As Rex Ryan’s firing continues to be viewed as a breath of fresh air for the organization, Ryan’s overall impact on the Jets has been heavily understated in the days following his departure.
But Ryan’s recent struggles and firing shouldn’t make his tenure as HC of the NYJ a completely forgotten one, a fate often endowed upon a numerous amount of Jets coaches of the past. Sure, Ryan’s 4-12 campaign this year was one to shove deep under the sofa. The same can be said for his 6-10 2012 and 8-8 2013, years that featured unspeakable novelties like Tim Tebow and The Buttfumble (it never gets old! Never!). But lost in his firing is the affect Ryan had in his first two seasons as coach, which bought a 9-7 and 11-5 record, respectively; two consecutive postseason berths; and, of course, the two AFC Championship game appearances.
I understand that those seasons should not make Ryan immune from punishment for the ineptitude of the current roster. But those 2009 and 2010 teams returned the Jets to relevance, which isn’t too shabby considering the franchise’s laughingstock appearance when Rex took over after the Brett Farve experiment. The way that Rex — a first time head coach with no prior experience — led the Jets to consecutive championship games is something that should be remembered rather than forgotten, even if the more recent memories are less than desirable.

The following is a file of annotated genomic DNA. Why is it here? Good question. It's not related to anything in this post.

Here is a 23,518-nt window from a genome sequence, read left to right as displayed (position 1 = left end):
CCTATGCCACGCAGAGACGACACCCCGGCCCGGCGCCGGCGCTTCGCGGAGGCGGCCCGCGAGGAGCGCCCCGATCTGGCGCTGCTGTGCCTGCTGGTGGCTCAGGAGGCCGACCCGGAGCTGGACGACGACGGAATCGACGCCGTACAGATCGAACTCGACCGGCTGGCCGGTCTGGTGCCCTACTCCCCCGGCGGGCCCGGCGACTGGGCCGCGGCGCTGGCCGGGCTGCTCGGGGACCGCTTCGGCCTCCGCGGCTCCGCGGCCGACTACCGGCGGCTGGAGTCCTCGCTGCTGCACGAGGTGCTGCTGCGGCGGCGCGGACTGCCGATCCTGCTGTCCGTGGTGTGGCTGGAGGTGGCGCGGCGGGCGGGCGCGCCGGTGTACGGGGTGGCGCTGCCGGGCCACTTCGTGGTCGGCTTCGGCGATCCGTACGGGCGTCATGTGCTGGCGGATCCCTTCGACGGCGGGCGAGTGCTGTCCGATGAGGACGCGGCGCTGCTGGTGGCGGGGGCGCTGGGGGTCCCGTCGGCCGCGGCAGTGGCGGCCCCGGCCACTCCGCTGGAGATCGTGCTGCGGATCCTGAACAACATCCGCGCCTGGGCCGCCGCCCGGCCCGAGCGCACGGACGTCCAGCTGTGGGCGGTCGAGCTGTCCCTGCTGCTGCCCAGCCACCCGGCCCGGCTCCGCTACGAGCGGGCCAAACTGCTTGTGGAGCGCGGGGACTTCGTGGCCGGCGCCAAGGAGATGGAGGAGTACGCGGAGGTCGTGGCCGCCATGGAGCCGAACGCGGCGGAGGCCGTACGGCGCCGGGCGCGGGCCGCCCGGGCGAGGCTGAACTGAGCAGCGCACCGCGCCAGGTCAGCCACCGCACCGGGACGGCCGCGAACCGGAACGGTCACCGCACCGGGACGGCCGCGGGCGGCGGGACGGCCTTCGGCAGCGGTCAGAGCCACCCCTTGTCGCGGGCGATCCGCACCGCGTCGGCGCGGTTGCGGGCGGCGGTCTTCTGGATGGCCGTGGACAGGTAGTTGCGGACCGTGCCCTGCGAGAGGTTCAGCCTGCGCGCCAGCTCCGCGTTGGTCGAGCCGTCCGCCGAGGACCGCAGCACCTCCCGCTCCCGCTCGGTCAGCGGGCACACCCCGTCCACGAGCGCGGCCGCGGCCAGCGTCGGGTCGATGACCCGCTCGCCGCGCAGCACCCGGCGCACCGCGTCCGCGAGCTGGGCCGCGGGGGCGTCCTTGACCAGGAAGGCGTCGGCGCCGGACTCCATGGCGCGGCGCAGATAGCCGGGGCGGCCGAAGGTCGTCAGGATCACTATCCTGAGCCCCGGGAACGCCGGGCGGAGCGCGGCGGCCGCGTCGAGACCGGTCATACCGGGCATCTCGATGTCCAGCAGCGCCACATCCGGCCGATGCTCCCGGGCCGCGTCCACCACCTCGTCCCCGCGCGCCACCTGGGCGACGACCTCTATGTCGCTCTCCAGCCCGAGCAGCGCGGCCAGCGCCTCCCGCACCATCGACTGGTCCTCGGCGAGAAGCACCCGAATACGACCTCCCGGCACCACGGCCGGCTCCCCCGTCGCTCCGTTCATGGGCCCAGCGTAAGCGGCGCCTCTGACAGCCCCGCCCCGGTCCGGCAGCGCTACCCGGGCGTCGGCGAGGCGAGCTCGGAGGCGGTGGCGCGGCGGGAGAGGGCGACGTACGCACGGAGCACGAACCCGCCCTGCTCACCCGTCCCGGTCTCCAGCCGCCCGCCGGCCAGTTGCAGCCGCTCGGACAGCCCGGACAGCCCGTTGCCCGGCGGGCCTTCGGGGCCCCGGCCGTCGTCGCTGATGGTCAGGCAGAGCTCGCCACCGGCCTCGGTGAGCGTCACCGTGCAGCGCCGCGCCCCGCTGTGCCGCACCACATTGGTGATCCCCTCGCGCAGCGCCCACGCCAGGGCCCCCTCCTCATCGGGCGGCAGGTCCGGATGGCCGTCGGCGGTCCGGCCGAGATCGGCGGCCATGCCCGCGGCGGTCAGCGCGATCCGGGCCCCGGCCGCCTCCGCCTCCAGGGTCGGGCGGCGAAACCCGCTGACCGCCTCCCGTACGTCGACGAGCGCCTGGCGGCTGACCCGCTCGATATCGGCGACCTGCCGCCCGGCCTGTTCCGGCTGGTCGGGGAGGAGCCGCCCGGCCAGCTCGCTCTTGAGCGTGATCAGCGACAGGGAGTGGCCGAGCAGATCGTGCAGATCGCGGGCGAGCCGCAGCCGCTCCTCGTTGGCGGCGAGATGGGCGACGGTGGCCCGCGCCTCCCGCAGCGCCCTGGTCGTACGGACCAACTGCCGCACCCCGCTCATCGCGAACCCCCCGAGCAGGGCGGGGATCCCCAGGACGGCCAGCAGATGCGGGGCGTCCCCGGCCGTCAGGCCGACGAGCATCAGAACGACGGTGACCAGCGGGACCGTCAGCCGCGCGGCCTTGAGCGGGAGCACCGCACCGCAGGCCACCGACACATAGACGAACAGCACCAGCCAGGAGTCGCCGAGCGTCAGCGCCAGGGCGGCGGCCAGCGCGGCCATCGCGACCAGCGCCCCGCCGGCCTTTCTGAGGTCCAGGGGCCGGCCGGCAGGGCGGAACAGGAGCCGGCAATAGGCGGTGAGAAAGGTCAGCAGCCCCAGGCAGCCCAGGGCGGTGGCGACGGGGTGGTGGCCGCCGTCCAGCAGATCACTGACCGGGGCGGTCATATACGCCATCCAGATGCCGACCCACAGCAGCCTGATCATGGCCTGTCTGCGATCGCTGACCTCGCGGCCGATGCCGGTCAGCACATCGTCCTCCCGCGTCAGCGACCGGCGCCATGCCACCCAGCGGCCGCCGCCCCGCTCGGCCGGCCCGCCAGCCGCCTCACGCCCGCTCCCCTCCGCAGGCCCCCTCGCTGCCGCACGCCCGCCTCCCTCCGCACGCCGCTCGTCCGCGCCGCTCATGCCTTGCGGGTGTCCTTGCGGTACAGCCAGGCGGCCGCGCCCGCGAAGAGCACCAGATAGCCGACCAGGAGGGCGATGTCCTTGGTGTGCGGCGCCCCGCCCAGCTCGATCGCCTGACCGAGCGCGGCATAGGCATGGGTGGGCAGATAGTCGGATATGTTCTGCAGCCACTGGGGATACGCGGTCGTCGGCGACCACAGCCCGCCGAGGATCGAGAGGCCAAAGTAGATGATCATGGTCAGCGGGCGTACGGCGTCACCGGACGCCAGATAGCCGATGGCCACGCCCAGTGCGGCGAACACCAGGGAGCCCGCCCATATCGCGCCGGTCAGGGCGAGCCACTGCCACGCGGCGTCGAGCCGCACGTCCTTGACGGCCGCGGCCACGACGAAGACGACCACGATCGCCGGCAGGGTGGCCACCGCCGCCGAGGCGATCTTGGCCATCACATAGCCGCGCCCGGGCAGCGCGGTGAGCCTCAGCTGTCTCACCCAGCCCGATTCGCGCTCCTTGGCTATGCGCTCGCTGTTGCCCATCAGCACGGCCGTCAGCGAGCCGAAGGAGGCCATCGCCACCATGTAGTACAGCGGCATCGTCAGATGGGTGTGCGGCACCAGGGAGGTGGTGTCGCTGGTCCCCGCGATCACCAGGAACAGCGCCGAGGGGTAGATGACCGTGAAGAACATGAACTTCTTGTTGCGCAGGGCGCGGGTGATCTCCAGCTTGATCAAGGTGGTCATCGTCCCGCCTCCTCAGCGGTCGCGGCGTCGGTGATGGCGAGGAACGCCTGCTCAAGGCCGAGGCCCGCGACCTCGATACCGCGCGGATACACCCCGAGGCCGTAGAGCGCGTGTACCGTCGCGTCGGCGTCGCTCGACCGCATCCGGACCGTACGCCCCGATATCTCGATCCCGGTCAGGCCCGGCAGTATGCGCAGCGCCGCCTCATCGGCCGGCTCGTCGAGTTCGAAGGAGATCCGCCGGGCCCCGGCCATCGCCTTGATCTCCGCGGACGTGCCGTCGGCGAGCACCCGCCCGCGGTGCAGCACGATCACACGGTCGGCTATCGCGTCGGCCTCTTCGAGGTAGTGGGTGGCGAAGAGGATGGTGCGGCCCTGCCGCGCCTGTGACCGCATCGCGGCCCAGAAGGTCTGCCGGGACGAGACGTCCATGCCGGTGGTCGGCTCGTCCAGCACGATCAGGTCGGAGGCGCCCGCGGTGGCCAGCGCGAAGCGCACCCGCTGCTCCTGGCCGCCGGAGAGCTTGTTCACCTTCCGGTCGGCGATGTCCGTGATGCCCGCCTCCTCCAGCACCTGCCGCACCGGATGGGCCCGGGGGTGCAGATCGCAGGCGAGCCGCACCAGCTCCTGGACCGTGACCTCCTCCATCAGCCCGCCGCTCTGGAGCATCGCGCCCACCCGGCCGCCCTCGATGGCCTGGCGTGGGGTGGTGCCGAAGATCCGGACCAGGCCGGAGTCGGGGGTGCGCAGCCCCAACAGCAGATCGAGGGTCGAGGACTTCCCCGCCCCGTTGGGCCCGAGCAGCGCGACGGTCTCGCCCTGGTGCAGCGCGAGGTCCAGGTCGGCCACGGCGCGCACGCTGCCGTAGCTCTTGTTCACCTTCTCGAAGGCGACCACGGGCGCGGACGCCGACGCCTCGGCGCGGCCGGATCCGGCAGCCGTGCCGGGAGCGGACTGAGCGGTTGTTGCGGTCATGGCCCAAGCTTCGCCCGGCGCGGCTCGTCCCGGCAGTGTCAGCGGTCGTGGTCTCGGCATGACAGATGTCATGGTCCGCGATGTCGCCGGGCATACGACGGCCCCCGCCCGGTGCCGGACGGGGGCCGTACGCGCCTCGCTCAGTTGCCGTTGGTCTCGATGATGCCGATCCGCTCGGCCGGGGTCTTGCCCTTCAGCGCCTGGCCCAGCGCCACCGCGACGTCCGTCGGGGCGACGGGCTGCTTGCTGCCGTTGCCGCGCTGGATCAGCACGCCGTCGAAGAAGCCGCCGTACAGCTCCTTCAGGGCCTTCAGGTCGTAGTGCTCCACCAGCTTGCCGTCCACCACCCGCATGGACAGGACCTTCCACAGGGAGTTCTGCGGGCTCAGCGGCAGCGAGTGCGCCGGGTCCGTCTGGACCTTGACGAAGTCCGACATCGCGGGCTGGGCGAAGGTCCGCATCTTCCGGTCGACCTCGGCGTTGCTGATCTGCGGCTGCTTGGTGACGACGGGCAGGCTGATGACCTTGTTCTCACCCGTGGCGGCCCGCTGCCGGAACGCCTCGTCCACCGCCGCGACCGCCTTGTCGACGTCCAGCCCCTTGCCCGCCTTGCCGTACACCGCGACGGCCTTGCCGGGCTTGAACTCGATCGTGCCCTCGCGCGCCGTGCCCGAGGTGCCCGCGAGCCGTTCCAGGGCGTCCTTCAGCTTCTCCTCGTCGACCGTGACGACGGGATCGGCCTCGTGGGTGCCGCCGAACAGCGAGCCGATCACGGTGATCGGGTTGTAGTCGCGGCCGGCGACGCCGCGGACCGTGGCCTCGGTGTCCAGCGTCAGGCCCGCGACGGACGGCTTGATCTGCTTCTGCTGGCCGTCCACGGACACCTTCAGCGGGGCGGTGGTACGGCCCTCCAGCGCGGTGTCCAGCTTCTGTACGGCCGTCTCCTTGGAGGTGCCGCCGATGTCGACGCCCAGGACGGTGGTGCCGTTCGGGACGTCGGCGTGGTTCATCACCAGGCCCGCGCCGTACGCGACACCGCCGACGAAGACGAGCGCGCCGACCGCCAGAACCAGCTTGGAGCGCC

Rex’s impact on New York was tangible — an effect apparent the day he predicted a Super Bowl win at the Combine in 2011 to the many times he has been fined for his sideline bravado. Rex’s personality often came back to bite him and his roster (the Jets missed the postseason that “Super Bowl year”), but Rex also created a sense of purpose around the organization: for the first time in a long time, people were finally noticing the Jets as a viable threat in the AFC, as crazy as it may have sounded.
Even though those thoughts of the Jets turning into a dynasty or consistent powerhouse, the team was winning under Rex Ryan. Although those Super Bowl guarantees went unfulfilled, Ryan won more postseason games than any other coach in Jets history (4-2 record), which can be looked at as an impressive or laughable stat, depending on your perspective.
Fast forward to 2014. The Jets won just 4 games, the lowest form of mediocrity from Rex Ryan. But even though Rex leaves the team in a desolate position akin to when he arrived six years ago, Rex boosted the organization’s importance on and off the field in a way that hasn’t been seen before from a New York Jet head coach.
I am not arguing that Rex’s tenure was the prettiest or the most successful, and I am not arguing that Rex should be hailed as the greatest head coach of all time, even if my points may indicate that. Rex is an impeccable defensive mind, but he was not able to grasp the offensive aspect of the team, which ultimately contributed to his downfall. But as Rex exits the organization for good, the positives he bought to the franchise are the last thing that should be ignored.